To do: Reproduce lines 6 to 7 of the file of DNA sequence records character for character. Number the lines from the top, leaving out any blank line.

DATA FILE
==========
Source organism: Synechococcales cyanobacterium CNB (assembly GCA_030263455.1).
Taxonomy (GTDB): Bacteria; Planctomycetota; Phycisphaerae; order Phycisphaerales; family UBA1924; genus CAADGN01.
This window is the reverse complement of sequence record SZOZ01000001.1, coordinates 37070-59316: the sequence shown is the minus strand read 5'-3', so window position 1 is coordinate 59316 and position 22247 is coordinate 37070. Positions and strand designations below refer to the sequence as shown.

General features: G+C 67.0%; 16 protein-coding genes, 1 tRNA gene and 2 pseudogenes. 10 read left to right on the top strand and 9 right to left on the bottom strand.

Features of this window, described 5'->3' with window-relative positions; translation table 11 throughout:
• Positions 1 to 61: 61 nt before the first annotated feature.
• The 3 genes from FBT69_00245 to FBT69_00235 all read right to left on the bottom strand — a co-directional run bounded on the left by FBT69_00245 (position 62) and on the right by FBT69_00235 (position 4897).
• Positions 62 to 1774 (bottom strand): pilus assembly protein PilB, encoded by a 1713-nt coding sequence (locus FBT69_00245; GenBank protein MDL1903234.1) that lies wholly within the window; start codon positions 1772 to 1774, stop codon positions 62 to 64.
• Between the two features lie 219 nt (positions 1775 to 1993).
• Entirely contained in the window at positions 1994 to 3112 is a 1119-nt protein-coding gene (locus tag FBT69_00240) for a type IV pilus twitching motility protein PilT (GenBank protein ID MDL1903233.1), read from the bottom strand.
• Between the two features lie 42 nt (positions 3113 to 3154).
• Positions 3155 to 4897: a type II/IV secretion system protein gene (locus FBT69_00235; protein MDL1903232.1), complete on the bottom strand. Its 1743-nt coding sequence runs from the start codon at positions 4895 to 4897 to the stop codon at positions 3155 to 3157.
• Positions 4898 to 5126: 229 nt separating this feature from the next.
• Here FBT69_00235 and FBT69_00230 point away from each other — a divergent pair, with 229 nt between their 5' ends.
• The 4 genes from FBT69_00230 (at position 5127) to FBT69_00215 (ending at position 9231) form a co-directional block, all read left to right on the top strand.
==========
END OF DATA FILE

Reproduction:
• Positions 1 to 61: 61 nt before the first annotated feature.
• The 3 genes from FBT69_00245 to FBT69_00235 all read right to left on the bottom strand — a co-directional run bounded on the left by FBT69_00245 (position 62) and on the right by FBT69_00235 (position 4897).